Based in Littleton, Colorado, Paradigm Cycle Works is a small company with some big aspirations. Seeking to “design, manufacture, and sell the most innovative and reliable mountain bike components,” Paradigm Cycle Works also wants to keep production within the state of Colorado. You’ve seen their Guck Guard fender which works quite well, but designing a fender is far less complicated than a functional chain guide with an integrated bash guard. It’s even more complicated when you set out to make it one of the lightest guides available which certainly caught our attention…

Continuing with their mission statement, the Bash Guide is proudly made in Colorado. Starting with an aluminum back plate that’s machined to fit ISCG 05 mounting tabs, a special polymer is used for the upper guide and lower skid plate. Sold in three different configurations, each includes a skid plate that is specifically sized for either 30t, 34t, or 36t or smaller chain rings. In order to get the weight down as low as possible, the back of the skid plate has been machined in a way that keeps the strength with less weight. The upper guide is easily adjustable with a 4mm allen wrench and the guide slides up or down to fit 30-36t chainrings and out of the way to swap rings or pull the crank.

Tested in the 34t configuration, the weight is exactly as claimed at 76g without mounting hardware. The included stainless steel hardware is the same 4mm hex as the upper guide bolt, and six spacers are included for spacing out the guide plate for Boost or non-Boost spacing.

On our test Santa Cruz Bronson with an X01 Eagle drivetrain, one spacer for each bolt was sufficient to position the guide in a way that wouldn’t rub in any gear. Like many of these chain guides that use an open back plate, installation is a breeze – and can usually be done without removing the crank. You have to use a little finesse to get the washers behind the bolt as you install them, but it can be done and I had the guide bolted up in less than 10 minutes. Large windows in the mounting locations allow you to rotate the guide so that the skid plate and the guide are in the ideal spot.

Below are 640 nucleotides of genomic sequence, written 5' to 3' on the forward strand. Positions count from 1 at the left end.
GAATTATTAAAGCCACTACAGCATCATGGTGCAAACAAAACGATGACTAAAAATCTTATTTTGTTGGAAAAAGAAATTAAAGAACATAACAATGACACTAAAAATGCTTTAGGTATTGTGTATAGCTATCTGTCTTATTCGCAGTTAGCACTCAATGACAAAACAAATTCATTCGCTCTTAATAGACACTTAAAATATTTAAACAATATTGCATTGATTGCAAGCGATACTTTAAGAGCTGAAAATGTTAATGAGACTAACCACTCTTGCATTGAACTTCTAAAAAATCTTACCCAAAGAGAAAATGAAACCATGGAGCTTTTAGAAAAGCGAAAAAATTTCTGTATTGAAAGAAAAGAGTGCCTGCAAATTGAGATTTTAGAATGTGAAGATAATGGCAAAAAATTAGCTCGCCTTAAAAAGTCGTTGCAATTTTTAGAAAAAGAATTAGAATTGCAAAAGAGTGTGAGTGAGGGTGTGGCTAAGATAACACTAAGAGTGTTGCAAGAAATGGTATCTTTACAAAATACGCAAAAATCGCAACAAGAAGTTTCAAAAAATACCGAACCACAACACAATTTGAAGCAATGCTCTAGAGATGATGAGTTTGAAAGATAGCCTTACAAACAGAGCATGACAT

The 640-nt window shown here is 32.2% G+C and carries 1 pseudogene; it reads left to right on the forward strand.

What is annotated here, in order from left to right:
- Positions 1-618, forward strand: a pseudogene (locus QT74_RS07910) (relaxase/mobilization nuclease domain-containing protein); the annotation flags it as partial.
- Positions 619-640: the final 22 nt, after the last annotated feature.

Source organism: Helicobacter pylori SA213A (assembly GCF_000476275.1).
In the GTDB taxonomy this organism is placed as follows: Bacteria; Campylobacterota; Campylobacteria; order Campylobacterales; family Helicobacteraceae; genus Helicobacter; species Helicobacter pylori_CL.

Admittedly, after 1x rings made dropped chains (mostly) a thing of the past, I’ve mostly been riding without guides or bash guards – but a recent experience with SRAM Eagle has me rethinking that. Recently on a ride in Sedona I noticed the Eagle chain on the Intense that I was riding was skipping, and closer inspection revealed a stiff link. A little different than the typical stiff link though, this one was caused by the outer and inner plates becoming deformed from what looked like a possible rock strike. It’s hard to say what actually caused it since this was a demo bike that had been ridden by multiple journalists over the course of a week, but if the damage was caused by a rock strike to the chainring, a bash guard like this one would be cheap insurance. It’s worth noting that there was no fixing the damage to the chain on that bike short of cutting out the damaged link and adding a new Power Lock chain connector, as all the usual stiff link field repairs did nothing.

Because of that, I think I’ll be more likely to run products like the Bash Guide in the future, especially on bikes that see more aggressive terrain. As for Paradigm’s take on the Bash Guide, there’s a lot to like. It’s light weight, easy to mount and adjust, and does exactly what it’s intended to do. And priced at $94.99 for a product that’s made in the USA, it seems like a pretty good value as well.

paradigmcycle.com

3 comments

    • Zach Overholt on

      The reason I always heard was the impact to the crank could bend spiders/and or chainrings. That, and with a lot of cranks going to direct mount chainrings, unless you’re running a chainring with a bolt on guide, you have nothing to mount it to.

      Reply

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